Now, in 2008, I am slowly re-reading the book.
I am going out of order, chapter by chapter. I read chapter 4 (the hip) first and now I'm back to the Introduction.
Tonight, I've come across a passage that, even though I don't remember hi-lighting in 2002, tremendously changed my life.
If you'll permit, I'll share it with you now...
"A standardized examination format is used to identify the Directional Susceptibility to Movement (DSM) and the factors that contribute to the presence of a dysfunction" (p.4)
When I took her physical therapy continuing education course in 2003 I saw her use her standardized examination format.
Dr. Sahrmann's tests are easy to learn, reproducible and reliable.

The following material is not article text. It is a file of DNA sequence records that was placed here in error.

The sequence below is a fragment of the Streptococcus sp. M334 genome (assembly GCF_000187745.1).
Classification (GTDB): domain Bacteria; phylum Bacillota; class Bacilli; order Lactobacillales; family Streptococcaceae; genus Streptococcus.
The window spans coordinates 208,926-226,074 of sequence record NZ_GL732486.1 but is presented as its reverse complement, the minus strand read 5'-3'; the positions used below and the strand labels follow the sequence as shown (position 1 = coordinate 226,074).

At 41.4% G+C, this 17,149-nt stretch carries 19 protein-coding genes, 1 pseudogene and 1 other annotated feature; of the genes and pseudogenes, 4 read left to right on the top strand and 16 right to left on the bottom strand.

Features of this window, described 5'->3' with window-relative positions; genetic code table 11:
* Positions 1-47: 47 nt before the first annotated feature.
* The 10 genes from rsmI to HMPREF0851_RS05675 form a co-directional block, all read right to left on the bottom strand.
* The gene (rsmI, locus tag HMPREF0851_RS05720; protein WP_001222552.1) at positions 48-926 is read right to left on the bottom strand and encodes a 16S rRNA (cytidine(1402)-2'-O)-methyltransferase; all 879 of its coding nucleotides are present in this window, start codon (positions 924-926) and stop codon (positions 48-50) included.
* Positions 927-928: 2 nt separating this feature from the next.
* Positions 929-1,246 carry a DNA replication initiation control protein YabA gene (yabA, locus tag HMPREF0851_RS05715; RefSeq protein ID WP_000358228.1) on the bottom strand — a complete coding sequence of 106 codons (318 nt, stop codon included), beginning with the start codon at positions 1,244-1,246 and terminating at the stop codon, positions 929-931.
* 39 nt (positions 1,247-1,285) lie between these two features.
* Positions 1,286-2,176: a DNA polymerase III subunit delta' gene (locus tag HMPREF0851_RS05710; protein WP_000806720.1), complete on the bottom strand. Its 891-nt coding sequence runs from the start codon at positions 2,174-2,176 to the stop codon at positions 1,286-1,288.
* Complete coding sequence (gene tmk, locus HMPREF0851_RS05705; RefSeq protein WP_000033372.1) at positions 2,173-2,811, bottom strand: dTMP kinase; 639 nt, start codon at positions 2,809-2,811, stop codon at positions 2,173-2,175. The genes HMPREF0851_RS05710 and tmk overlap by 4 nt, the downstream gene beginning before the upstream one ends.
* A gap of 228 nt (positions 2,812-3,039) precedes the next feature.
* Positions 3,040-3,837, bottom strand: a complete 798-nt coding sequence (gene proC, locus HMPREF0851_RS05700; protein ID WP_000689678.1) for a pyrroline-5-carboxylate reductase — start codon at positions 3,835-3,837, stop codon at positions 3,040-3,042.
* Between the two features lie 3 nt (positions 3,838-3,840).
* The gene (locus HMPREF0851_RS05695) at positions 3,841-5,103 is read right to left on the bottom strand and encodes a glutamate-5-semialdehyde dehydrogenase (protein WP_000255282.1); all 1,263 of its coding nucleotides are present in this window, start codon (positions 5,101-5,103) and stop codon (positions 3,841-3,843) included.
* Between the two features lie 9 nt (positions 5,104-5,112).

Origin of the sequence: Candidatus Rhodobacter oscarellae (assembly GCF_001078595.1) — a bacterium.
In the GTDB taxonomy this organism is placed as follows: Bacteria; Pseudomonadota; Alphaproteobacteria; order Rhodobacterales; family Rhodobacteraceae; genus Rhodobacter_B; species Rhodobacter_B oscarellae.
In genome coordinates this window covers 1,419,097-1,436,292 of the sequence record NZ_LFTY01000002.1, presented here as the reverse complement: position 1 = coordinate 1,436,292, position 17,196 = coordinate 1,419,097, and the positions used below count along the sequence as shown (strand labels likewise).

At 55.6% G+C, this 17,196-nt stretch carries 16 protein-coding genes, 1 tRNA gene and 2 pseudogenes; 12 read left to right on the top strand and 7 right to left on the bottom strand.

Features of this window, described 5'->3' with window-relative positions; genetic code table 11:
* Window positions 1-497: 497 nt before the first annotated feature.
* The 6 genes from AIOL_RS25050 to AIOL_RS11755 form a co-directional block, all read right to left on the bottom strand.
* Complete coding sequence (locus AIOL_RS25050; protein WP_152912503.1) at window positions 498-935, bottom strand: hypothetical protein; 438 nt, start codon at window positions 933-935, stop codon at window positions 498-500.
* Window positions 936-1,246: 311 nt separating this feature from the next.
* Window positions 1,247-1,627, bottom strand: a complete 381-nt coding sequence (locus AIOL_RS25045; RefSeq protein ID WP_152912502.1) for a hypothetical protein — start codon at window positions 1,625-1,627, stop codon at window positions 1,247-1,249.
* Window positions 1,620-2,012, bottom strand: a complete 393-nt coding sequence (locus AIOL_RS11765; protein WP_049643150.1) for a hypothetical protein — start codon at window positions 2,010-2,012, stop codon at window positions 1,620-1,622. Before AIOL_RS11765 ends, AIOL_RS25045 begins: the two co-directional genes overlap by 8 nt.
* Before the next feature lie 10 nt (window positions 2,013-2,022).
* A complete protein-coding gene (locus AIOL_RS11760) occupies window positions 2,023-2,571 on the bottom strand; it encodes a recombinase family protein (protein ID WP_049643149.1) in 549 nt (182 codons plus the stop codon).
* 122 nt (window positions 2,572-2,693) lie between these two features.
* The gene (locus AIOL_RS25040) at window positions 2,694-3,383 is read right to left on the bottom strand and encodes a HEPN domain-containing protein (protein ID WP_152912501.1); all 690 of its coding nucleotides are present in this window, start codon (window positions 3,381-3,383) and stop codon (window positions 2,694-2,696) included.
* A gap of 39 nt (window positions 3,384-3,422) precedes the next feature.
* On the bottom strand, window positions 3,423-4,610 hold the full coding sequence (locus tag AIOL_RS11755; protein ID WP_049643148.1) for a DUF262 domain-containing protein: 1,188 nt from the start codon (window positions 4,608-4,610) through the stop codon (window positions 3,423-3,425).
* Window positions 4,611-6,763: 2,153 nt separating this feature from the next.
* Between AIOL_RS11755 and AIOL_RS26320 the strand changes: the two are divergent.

My only concern with her approach is that she assesses pain.
Dr. Sahrmann states the following:
"The (Movement Impairment) syndromes are named for the alignment, stress or movement direction that most consistently produces pain." (p. 74)
I wonder if physical therapy can move forward if we continue to assess pain?
Dr. Sahrmann influenced my career because I went on to develop a standardized assessment system that uses repetitive, corrective exercises to influence and improve 'regional musculoskeletal disorders'.
I've detailed the standardized approach at Physical-Therapy-Videos.com .
Nevertheless, Diagnosis and Treatment of Movement System Impairments by Shirley Sahrmann brought me a watershed moment in my career and my professional growth.
I encourage every physical therapist and physical therapist assistant to buy and read a copy of Dr. Sahrmann's book.
Take her course and watch her diagnose her patient right in front of you.
Nothing will give you greater confidence in pursuing physical therapy diagnosis than watching the one who wrote the book.